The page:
Rank #6664 on CommentsLevel 235 Comments: Ambassador Of Lulz
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|Last status update:|| |
|Date Signed Up:||9/18/2011|
|FunnyJunk Career Stats|
|Highest Content Rank:||#2311|
|Highest Comment Rank:||#2957|
|Content Thumbs:||2839 total, 3451 , 612|
|Comment Thumbs:||3695 total, 4302 , 607|
|Content Level Progress:|| 12% (12/100) |
Level 128 Content: Respected Member Of Famiry → Level 129 Content: Respected Member Of Famiry
|Comment Level Progress:|| 12% (12/100) |
Level 235 Comments: Ambassador Of Lulz → Level 236 Comments: Ambassador Of Lulz
|Times Content Favorited:||372 times|
|Total Comments Made:||1257|
|Favorite Tags:||MLP (2)|
latest user's comments
|#20 - Comment deleted||09/24/2015 on Look out PA, the pope is...||0|
|#17 - Comment deleted [+] (2 new replies)||09/24/2015 on Look out PA, the pope is...||0|
|#127 - he made a new harder one...||09/24/2015 on first try||+1|
|#22 - get me on that list||09/23/2015 on Fireman Stories: The Third||0|
|#30 - it were something like that i thought of, but i had no idea if…||09/21/2015 on (untitled)||+1|
|#23 - but... what if a car could go faster than the speed of light..… [+] (9 new replies)||09/21/2015 on (untitled)||+2|
#39 - alexithymic (09/21/2015) [-]
It's been years since I've had a physics class but isn't one part of the theory of relativity or some shit like that concerning the speed of light comparative to a mass' velocity change the effect or passing of time(specifically on the mass at such velocity)? Such that as V approaches c, rate of time passing approaches zero.
So wouldn't that also complicate figuring out c if the source of light comes from somethign faster than c
#45 - vengefullkukumber (09/21/2015) [-]
You're right about the rate of time changing. The faster an object travels, the slower time appears to be according to the object, stopping completely at the speed of light. Therefore according to the driver of this theoretical FTL car, time would be going backwards. However this would not affect the speed of the light since it is a fundamental constant. The velocity of the emitter is completely irrelevant as light will *always* be traveling at the same speed. The only thing that can affect the speed of light is the medium through which it travels, for example; 3x10^8 m/s in a vacuum and 2x10^8 m/s in glass. second number's off the top of my head and may be wrong, but the point still stands.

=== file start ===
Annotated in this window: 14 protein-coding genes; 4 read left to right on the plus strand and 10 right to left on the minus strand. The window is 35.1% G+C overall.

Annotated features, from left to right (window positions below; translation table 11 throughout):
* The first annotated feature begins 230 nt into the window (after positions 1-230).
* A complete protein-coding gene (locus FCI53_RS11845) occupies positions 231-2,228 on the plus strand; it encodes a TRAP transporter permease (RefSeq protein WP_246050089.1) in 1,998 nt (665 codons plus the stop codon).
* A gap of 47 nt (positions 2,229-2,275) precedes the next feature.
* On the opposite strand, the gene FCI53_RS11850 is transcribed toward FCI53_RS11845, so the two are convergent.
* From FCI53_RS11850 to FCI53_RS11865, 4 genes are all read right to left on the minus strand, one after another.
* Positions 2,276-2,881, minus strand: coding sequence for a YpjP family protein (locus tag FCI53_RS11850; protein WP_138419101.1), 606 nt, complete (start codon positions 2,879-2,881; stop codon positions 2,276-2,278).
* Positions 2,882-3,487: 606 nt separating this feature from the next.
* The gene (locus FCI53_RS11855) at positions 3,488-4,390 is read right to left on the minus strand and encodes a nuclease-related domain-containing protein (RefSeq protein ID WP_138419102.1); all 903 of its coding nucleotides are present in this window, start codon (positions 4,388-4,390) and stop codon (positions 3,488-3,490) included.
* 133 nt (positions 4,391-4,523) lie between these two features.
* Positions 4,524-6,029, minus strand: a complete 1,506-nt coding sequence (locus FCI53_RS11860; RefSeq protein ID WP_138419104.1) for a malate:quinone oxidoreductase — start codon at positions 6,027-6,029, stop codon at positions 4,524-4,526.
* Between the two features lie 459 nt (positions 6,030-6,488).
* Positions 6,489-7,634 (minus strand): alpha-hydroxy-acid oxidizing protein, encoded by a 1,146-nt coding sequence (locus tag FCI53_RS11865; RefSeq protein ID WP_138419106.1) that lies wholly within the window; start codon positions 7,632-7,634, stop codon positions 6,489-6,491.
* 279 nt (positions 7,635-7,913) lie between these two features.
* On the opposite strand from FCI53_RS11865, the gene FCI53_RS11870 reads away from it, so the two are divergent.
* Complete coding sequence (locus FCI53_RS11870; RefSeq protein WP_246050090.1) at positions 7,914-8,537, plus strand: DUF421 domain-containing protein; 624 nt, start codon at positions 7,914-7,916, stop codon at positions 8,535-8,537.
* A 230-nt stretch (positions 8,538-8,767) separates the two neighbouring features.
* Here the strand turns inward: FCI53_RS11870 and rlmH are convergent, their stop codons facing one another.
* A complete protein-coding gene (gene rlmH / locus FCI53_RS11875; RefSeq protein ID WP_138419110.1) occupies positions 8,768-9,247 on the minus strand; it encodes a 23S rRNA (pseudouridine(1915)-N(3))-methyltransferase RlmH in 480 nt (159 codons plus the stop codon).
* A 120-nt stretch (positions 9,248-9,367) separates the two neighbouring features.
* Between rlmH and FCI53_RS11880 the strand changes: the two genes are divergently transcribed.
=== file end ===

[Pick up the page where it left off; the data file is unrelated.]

#46 - alexithymic (09/21/2015) [-]
I knew the speed of light was variable based on it's medium(the speed of light in the center of the sun is super fuckin slow, i recall reading like 3 m/s but that memory is likely distorted by time) however I did not know it was independent of it's source. If light's velocity is independent of it's source but dependent on medium wouldn't that support light being a wave? Of course light is a wave or a particle based on the experiment(as i recall) so it's not like that changes anything. Though I do recall neglecting why which experiments reliably produced different results
#48 - vengefullkukumber (09/22/2015) [-]
Wave-particle duality is due to the fact that all particles exist as a probability wave, represented as a wave function. The higher the probability of finding the particle in a certain place, the greater the frequency of the wave in the place. For example; for all "waves" of light their speed is equal to the wavelength times the frequency. Since the speed is constant, if the frequency were to go up, the wavelength would reduce, making the area the photon could be in smaller and the probability of finding it there higher. High frequency = high probability. If the particle is detected, eg. your eye detecting a photon, then the probability of finding it there is 100%. This is known as collapsing the wave function and the particle begins to act like a particle instead of a wave.
An experiment can produce different results depending on when the wave function is collapsed. If it happens before any wave-like properties can be observed then it will act as particle. Otherwise it will act as a wave.
#49 - alexithymic (09/22/2015) [-]
Oh. Thats pretty neat. However it doesn't sound like we can actually do anything with that. Meaning is there any practical application that can become of that or is it just a nice little piece of information helping us understand things? also the way that is makes it sound like light is directly affected by other light
#50 - vengefullkukumber (09/22/2015) [-]
In fact, semiconductors and transistors rely heavily on this phenomenon in order to operate. I couldn't tell you exactly how it works, but they use the wave-like properties that electrons can exhibit to work. If the wave-particle duality was never discovered, then this huge technological revolution we've been observing for the last couple of decades would never have happened. Smartphones wouldn't exist, computers would be huge towers and still be slow as shit, consoles and gaming and other sorts of animation wouldn't have advanced anywhere near as much. The technology that so much of the world relies on would not exist without quantum physics.
Also, yes light can affect other light in the same way sound and water waves can. This is what interference in radios is.
|#26 - can i get a mention? and one more thing, can you put up the wo…||09/21/2015 on tales from a gay bar steven||0|
|#70 - Comment deleted||09/20/2015 on We really have to kill the...||0|
|#179 - good, knowing how salty you just got||09/20/2015 on PC master race||-1|
|#29 - found the consolfag [+] (5 new replies)||09/20/2015 on PC master race||0|
#137 - anon (09/20/2015) [-]
>profile is pic is parody of Nintendo game
>game never had official PC race
so you're a cunt, and a thief, how does it feel being such a huge failure?
#59 - anon (09/20/2015) [-]
found the wii fag.